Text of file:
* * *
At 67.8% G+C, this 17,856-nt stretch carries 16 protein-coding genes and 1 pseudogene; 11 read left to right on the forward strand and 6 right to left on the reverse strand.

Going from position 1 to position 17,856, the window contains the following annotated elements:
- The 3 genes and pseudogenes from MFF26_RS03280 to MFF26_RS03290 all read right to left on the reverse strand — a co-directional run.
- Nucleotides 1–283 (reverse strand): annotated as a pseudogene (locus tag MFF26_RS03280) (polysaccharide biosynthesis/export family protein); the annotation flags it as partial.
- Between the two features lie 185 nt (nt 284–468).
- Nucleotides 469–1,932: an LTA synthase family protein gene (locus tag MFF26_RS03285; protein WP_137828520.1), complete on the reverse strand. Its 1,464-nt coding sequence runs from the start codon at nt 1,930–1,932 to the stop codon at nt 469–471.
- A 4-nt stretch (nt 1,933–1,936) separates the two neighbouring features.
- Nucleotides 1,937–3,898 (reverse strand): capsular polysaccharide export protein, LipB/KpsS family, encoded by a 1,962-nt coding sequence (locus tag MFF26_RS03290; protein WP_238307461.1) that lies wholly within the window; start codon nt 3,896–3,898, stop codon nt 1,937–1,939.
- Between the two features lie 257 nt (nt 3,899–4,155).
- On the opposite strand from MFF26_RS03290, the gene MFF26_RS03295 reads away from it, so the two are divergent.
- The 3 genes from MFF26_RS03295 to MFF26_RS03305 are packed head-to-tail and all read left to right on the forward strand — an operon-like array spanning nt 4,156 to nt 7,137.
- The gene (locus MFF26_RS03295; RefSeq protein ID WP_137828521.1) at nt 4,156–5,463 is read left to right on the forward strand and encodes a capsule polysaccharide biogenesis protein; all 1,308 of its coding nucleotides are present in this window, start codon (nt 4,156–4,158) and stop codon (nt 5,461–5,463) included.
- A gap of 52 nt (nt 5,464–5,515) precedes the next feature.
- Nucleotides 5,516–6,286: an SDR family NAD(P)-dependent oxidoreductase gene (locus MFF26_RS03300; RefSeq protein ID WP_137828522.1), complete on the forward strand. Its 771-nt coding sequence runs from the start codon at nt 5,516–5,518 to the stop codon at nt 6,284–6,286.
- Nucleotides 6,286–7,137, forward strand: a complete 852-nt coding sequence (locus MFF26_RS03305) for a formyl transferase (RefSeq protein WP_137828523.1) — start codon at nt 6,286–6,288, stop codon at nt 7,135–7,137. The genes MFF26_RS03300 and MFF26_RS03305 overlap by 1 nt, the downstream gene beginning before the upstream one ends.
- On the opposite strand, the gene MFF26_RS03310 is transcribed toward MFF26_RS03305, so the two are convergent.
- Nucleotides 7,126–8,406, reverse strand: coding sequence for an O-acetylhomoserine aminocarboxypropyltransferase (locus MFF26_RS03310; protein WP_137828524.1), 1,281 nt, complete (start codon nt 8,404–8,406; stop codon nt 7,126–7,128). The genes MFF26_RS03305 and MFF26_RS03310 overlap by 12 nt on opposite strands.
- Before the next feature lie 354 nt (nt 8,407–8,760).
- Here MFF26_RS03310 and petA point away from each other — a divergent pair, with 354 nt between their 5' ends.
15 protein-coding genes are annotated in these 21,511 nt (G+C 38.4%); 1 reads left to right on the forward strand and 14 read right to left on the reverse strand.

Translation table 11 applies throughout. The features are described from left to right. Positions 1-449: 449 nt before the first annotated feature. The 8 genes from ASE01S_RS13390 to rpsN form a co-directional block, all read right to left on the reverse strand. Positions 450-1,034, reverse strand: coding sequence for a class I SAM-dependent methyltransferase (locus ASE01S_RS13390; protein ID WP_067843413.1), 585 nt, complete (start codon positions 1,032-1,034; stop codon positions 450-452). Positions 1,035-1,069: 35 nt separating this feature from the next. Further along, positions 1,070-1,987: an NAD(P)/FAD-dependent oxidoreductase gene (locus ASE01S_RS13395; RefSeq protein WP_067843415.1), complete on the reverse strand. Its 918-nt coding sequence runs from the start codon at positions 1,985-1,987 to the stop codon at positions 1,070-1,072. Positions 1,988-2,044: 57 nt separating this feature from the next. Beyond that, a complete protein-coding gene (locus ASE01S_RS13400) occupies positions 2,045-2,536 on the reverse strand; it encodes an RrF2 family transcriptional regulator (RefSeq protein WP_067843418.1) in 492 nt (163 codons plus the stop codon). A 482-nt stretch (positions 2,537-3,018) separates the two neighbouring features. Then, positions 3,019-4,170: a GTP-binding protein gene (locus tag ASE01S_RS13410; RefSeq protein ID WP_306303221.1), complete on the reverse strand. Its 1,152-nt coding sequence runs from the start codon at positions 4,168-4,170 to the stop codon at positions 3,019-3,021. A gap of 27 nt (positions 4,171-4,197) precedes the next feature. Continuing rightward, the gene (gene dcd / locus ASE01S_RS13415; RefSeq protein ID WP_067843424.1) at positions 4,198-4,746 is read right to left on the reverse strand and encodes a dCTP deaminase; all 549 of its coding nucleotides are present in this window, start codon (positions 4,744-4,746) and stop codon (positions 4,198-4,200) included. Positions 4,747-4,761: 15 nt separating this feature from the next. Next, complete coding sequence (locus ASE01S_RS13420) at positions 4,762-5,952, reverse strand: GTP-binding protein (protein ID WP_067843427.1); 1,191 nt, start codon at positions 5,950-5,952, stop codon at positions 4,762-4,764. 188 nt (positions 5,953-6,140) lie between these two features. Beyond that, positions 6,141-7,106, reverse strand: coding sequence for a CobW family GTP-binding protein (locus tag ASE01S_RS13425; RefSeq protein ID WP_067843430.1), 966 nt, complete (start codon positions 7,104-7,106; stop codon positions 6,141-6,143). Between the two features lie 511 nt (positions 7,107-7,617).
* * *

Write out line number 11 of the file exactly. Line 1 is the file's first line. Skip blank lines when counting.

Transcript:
- The 3 genes from MFF26_RS03295 to MFF26_RS03305 are packed head-to-tail and all read left to right on the forward strand — an operon-like array spanning nt 4,156 to nt 7,137.